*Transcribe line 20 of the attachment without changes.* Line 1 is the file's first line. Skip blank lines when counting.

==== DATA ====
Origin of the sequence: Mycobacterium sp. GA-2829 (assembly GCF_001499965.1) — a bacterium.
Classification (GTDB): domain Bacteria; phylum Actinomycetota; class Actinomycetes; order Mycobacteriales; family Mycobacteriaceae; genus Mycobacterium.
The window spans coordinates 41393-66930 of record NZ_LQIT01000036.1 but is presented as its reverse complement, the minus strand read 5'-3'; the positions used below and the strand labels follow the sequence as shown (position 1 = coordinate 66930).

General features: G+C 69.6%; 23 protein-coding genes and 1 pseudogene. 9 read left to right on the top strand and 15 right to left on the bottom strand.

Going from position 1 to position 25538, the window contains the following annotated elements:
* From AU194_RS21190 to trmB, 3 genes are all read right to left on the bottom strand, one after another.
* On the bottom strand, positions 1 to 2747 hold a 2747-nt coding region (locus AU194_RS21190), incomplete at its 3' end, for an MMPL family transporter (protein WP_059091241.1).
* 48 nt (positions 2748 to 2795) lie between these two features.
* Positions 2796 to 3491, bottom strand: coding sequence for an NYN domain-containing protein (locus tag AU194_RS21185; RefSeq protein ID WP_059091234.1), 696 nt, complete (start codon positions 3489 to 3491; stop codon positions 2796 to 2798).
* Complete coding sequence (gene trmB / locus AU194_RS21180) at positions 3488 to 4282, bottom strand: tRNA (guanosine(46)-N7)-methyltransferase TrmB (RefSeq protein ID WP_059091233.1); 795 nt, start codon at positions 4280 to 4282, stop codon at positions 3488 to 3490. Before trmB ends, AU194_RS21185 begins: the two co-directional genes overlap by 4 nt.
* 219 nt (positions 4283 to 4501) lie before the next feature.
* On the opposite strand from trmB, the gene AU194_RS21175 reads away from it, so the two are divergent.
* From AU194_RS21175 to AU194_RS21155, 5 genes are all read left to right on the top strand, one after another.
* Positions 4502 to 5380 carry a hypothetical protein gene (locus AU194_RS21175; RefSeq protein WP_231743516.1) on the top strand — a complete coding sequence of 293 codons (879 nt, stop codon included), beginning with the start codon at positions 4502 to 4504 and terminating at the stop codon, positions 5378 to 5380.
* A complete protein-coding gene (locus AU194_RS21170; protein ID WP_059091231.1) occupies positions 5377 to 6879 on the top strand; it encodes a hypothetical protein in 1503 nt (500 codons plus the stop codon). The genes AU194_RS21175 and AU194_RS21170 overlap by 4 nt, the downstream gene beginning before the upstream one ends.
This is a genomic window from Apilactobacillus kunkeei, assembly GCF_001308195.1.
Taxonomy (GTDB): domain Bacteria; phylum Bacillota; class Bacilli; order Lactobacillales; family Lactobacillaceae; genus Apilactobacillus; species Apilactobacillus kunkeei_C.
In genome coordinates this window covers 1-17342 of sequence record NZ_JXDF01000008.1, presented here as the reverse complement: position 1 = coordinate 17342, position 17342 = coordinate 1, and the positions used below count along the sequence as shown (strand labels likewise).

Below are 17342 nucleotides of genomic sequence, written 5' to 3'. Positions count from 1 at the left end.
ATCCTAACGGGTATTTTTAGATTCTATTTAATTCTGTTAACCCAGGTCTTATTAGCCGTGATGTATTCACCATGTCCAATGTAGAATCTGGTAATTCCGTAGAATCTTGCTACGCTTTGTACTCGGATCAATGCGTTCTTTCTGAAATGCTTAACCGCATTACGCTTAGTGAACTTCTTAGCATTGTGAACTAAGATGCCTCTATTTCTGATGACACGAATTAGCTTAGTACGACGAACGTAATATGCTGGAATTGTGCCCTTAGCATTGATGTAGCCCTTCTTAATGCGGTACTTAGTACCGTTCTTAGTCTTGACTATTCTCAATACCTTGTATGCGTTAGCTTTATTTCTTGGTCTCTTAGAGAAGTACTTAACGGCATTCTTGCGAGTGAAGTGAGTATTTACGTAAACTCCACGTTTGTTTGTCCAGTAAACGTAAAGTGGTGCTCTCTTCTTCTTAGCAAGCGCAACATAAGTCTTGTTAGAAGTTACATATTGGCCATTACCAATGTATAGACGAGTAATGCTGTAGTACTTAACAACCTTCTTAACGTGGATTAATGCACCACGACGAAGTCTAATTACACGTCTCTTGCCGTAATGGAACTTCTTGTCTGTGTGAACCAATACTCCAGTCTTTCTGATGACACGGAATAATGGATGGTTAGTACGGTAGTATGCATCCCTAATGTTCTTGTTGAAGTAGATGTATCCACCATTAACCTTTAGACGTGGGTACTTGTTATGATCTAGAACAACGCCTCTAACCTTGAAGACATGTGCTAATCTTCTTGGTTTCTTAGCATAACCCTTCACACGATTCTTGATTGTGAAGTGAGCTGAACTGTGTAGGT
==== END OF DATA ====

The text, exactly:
ATCCTAACGGGTATTTTTAGATTCTATTTAATTCTGTTAACCCAGGTCTTATTAGCCGTGATGTATTCACCATGTCCAATGTAGAATCTGGTAATTCCGTAGAATCTTGCTACGCTTTGTACTCGGATCAATGCGTTCTTTCTGAAATGCTTAACCGCATTACGCTTAGTGAACTTCTTAGCATTGTGAACTAAGATGCCTCTATTTCTGATGACACGAATTAGCTTAGTACGACGAACGTAATATGCTGGAATTGTGCCCTTAGCATTGATGTAGCCCTTCTTAATGCGGTACTTAGTACCGTTCTTAGTCTTGACTATTCTCAATACCTTGTATGCGTTAGCTTTATTTCTTGGTCTCTTAGAGAAGTACTTAACGGCATTCTTGCGAGTGAAGTGAGTATTTACGTAAACTCCACGTTTGTTTGTCCAGTAAACGTAAAGTGGTGCTCTCTTCTTCTTAGCAAGCGCAACATAAGTCTTGTTAGAAGTTACATATTGGCCATTACCAATGTATAGACGAGTAATGCTGTAGTACTTAACAACCTTCTTAACGTGGATTAATGCACCACGACGAAGTCTAATTACACGTCTCTTGCCGTAATGGAACTTCTTGTCTGTGTGAACCAATACTCCAGTCTTTCTGATGACACGGAATAATGGATGGTTAGTACGGTAGTATGCATCCCTAATGTTCTTGTTGAAGTAGATGTATCCACCATTAACCTTTAGACGTGGGTACTTGTTATGATCTAGAACAACGCCTCTAACCTTGAAGACATGTGCTAATCTTCTTGGTTTCTTAGCATAACCCTTCACACGATTCTTGATTGTGAAGTGAGCTGAACTGTGTAGGT